If you want to learn more about the management services provided by Out West Vacation Rentals, give Lauren a call today at 719.581.7474 or reach out to us online here.
11 Mile Marina is the perfect place to spend some time on the water in Colorado!
The marina is located just an hour outside of Colorado Springs in Lake George, Colorado. It’s an oasis for visitors and locals alike.
Eleven Mile Reservoir
11 Mile Marina is situated right on the shore of Eleven Mile Reservoir, so there’s no better starting point for all things water! Kayaks and canoes are available to rent, or even a pontoon boat. You can set sail for some sight seeing, or test your luck with a fishing pole. Eleven Mile Reservoir is part of Eleven Mile State Park. Feel free to hike or bike around the reservoir once you’re back on shore!
Pontoons hold 10 people. Rental rates start at $150 for two hours, and go up based on size and duration of rental. Fuel charge is based on usage.
16-foot Lund fishing boats hold 5 people. Rental rates start at $89 for two hours. Fuel charge is based on usage.
Canoes and kayaks start at $40 for two hours.
Life jackets and whistles are provided (and required) for each person on the boat.
Fun in the Sun
We love kayaking around Eleven Mile Reservoir. Time flies with mountain views, rocky outcroppings, fish jumping and clear waters all around! It’s a perfect day trip, or even half-day trip. Kids are welcome!
Bring lots of sunscreen, sunglasses and a hat to protect yourself on the water. Our last trip was in July, and I wore long sleeves to help protect from the sun. I wasn’t hot and was glad for the extra protection.
Also, bring a water bottle to throw in the boat. I’ll suggest snacks, at least in the car. You’ll be surprised how hungry you are after a couple hours of kayaking or canoeing.
Things to Know
Fishing licenses are required for anyone over 16 and can be purchased at the marina. A State Park day pass ($8) is required for use of Eleven Mile Reservoir and is available at the marina.
Storms over the reservoir tend to roll in and out during the day, but mostly in the afternoon. I suggest getting an early start on the water to avoid the rain. During the summer, you may want to call ahead to make a reservation, or check availability of the boat you want.
The road to 11 Mile Marina is bumpy! Make sure your car can handle a bumpy mountain road.
Please note, swimming in the reservoir is not allowed. The water gets to about 50 degrees; even in the peak of summer it’s too cold to swim.
The Space Foundation Discovery Center is located on the west side of Colorado Springs. It’s a great place for kids to spend an hour learning and exploring Earth’s oceans, Jupiter’s moons and everything in between.
The Discovery Center combines the excitement of space exploration with STEM-focused activities. Learn what life is like on the International Space Station while creating circuits and perfecting paper airplane aerodynamics. Then dive under the sea to drive submersible cameras and learn how NASA prepares for space travel by exploring the ocean.
The Discovery Center is great pit stop on the way to lunch with kids. My five year old had fun and even more fun in the gift shop!
Admission is inexpensive at $2 for toddlers (2-4), $5 for kids (5-17), and $10 for adults. Parking is easy and free.
The Coffee Cottage is new in town, but has already found a special place among the locals.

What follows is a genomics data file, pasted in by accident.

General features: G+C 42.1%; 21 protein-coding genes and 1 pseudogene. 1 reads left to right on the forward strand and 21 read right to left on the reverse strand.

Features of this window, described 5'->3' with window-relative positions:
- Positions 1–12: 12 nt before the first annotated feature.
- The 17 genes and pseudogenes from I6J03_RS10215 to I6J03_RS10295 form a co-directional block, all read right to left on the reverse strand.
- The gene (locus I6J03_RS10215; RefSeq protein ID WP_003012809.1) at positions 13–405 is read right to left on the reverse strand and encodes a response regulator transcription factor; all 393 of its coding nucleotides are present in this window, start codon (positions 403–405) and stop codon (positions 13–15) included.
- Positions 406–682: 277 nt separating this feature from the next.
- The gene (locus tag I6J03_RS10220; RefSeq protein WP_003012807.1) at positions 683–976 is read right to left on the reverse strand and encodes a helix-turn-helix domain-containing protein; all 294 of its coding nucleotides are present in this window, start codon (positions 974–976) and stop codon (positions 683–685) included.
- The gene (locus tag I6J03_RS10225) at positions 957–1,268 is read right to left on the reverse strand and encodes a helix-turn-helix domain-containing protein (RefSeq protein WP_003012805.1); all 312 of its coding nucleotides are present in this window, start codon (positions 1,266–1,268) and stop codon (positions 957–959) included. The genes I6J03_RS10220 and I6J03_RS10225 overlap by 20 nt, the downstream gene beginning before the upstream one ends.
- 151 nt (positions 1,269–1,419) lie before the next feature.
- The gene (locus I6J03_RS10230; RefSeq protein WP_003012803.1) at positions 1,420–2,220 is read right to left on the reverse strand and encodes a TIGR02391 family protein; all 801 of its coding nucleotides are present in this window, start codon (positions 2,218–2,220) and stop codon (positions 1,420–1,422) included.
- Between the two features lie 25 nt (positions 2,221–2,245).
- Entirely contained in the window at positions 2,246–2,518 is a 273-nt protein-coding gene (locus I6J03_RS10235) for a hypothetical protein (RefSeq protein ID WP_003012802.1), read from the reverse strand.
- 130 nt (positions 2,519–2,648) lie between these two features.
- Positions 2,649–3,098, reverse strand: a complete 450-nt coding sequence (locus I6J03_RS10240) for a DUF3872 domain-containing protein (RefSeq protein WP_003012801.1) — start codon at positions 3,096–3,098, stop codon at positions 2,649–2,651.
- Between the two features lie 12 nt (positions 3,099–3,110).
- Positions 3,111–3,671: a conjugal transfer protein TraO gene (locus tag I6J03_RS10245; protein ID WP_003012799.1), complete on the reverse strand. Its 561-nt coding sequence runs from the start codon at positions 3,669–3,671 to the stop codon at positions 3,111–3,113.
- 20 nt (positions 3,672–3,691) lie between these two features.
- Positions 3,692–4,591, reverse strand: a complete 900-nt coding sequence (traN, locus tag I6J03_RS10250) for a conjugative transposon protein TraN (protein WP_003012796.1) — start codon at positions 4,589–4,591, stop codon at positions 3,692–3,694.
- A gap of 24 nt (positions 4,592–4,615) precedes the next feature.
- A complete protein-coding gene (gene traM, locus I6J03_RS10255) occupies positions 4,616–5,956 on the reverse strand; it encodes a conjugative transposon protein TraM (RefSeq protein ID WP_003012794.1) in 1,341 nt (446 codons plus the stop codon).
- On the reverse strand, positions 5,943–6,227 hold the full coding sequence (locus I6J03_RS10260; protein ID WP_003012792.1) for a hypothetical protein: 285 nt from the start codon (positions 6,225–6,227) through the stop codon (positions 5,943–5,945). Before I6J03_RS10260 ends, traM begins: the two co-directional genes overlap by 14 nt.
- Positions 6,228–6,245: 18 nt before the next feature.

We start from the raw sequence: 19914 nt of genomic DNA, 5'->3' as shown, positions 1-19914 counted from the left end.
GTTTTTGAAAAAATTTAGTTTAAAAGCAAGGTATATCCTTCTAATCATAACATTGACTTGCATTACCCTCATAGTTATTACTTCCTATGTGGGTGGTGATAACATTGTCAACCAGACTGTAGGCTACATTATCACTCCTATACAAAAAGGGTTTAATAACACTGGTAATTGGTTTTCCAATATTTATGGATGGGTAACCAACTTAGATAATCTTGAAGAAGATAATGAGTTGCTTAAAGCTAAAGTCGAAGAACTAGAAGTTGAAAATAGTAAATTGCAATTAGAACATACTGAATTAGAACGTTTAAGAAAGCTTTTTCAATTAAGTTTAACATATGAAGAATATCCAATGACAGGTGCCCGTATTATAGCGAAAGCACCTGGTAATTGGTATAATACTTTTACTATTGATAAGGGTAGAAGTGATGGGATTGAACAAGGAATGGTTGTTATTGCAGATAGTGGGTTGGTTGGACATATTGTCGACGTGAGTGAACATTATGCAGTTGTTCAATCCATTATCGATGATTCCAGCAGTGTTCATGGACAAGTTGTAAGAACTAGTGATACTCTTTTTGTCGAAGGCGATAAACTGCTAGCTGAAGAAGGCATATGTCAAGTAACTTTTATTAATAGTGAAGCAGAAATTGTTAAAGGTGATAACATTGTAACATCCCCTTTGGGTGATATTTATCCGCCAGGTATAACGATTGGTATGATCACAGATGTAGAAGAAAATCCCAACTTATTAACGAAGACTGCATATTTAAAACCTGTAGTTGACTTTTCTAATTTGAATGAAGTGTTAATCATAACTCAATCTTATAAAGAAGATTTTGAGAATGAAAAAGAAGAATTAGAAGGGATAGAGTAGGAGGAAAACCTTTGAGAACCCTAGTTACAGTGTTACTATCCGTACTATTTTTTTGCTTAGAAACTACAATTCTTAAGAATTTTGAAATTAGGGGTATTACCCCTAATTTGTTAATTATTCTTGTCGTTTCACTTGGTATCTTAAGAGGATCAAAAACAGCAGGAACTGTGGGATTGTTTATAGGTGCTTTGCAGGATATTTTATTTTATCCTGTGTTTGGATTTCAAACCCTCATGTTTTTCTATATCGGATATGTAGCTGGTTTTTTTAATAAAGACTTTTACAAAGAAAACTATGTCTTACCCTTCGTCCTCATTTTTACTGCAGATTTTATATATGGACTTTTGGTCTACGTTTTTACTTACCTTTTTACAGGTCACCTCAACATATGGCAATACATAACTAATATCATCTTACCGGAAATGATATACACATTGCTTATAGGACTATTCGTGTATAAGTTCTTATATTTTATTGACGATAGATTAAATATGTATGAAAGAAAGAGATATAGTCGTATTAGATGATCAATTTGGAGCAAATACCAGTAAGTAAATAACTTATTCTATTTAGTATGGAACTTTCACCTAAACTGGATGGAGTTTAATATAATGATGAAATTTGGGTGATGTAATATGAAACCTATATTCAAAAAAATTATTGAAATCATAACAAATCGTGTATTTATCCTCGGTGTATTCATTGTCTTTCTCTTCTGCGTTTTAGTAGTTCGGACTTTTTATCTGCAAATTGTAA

They boast all organic coffee and pastries hoping to appeal to a health-conscious niche market in the small town of Woodland Park, but they succeed in serving great coffee to everyone who walks through the door.
Located in the group of shops near City Market grocery store, you’ll find them under the “coffee” sign near another Woodland Park favorite, AJ’s Pizza.
Their owners take pride in their work and the things they offer; they have some unique treats as well as many of the coffee shop staples you’ve come to expect. But their coffee roast has a unique flavor that will mix up your normal order.
We’ve had several things from the Coffee Cottage including cappuccinos, lattes, flavored drinks, unflavored drinks, iced, hot–you name it. I think it’s well balanced and smooth, but the coffee they use has a hint of a smokey taste. It makes me feel like sitting around a campfire with a warm blanket and a warm cup of joe! I really like it, and because I only stop by when I’m “up the hill” – as those of us from Colorado Springs say when we visit the mountain towns up Ute Pass – it’s a pleasant surprise every time I return.
The shop continues to grow; this is their first year in town, so they’re still getting settled. And I’ll be interested to see how the shop evolves and flourishes. The shop is filling in, and there are several regulars who use the space to study, have meetings or sit and relax. The Coffee Cottage also has a strong community mindset by lending a helping hand to other small creators in the area by displaying and selling local crafts, jewelry as well as other products.
I give the Coffee Cottage an 8/10. A solid score for their first few months in business.
Drive Through: No – plenty of free parking, though.
Kid Friendly: Yes – they can whip up a mean hot cocoa and there are some toys and games to play with, too. They really want everyone (even busy working moms with kids in tow) to stop by.
Y’all, we had a BLAST with Echo Canyon River Expeditions.
As a rookie, I was apprehensive about this trip. I thought I was getting in over my head. Pun fully intended. I was convinced I would spend the trip flying through the air and into the Arkansas River. Aaron had gone before, so he tried to reassure me. But he’s taller, stronger and generally less inhibited than me, so… I didn’t believe him!